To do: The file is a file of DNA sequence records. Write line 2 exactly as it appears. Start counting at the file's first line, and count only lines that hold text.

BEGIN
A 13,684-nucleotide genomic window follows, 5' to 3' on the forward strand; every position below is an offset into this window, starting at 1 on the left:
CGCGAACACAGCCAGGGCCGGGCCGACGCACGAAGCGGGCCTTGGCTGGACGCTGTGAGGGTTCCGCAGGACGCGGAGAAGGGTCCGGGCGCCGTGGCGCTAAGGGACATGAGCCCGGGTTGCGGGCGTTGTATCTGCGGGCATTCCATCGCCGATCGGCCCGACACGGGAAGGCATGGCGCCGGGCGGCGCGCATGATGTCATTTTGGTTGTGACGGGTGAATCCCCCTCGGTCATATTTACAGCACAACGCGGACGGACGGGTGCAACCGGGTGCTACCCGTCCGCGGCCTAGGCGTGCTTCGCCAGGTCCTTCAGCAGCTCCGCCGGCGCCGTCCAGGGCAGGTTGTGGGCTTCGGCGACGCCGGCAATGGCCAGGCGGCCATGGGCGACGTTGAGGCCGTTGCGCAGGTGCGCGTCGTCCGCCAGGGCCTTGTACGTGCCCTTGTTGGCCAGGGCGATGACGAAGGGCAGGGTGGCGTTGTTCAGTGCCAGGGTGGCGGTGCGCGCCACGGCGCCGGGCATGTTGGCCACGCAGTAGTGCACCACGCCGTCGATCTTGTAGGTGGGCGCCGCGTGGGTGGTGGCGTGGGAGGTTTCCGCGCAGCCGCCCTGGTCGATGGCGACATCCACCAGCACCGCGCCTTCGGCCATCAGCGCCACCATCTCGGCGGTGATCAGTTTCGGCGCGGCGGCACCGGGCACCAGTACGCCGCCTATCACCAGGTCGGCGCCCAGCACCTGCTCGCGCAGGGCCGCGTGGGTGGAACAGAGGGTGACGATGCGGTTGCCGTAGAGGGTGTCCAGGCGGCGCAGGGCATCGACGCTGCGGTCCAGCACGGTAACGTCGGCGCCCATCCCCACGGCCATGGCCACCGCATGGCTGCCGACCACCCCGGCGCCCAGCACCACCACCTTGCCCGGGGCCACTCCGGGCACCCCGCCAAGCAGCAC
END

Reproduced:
CGCGAACACAGCCAGGGCCGGGCCGACGCACGAAGCGGGCCTTGGCTGGACGCTGTGAGGGTTCCGCAGGACGCGGAGAAGGGTCCGGGCGCCGTGGCGCTAAGGGACATGAGCCCGGGTTGCGGGCGTTGTATCTGCGGGCATTCCATCGCCGATCGGCCCGACACGGGAAGGCATGGCGCCGGGCGGCGCGCATGATGTCATTTTGGTTGTGACGGGTGAATCCCCCTCGGTCATATTTACAGCACAACGCGGACGGACGGGTGCAACCGGGTGCTACCCGTCCGCGGCCTAGGCGTGCTTCGCCAGGTCCTTCAGCAGCTCCGCCGGCGCCGTCCAGGGCAGGTTGTGGGCTTCGGCGACGCCGGCAATGGCCAGGCGGCCATGGGCGACGTTGAGGCCGTTGCGCAGGTGCGCGTCGTCCGCCAGGGCCTTGTACGTGCCCTTGTTGGCCAGGGCGATGACGAAGGGCAGGGTGGCGTTGTTCAGTGCCAGGGTGGCGGTGCGCGCCACGGCGCCGGGCATGTTGGCCACGCAGTAGTGCACCACGCCGTCGATCTTGTAGGTGGGCGCCGCGTGGGTGGTGGCGTGGGAGGTTTCCGCGCAGCCGCCCTGGTCGATGGCGACATCCACCAGCACCGCGCCTTCGGCCATCAGCGCCACCATCTCGGCGGTGATCAGTTTCGGCGCGGCGGCACCGGGCACCAGTACGCCGCCTATCACCAGGTCGGCGCCCAGCACCTGCTCGCGCAGGGCCGCGTGGGTGGAACAGAGGGTGACGATGCGGTTGCCGTAGAGGGTGTCCAGGCGGCGCAGGGCATCGACGCTGCGGTCCAGCACGGTAACGTCGGCGCCCATCCCCACGGCCATGGCCACCGCATGGCTGCCGACCACCCCGGCGCCCAGCACCACCACCTTGCCCGGGGCCACTCCGGGCACCCCGCCAAGCAGCAC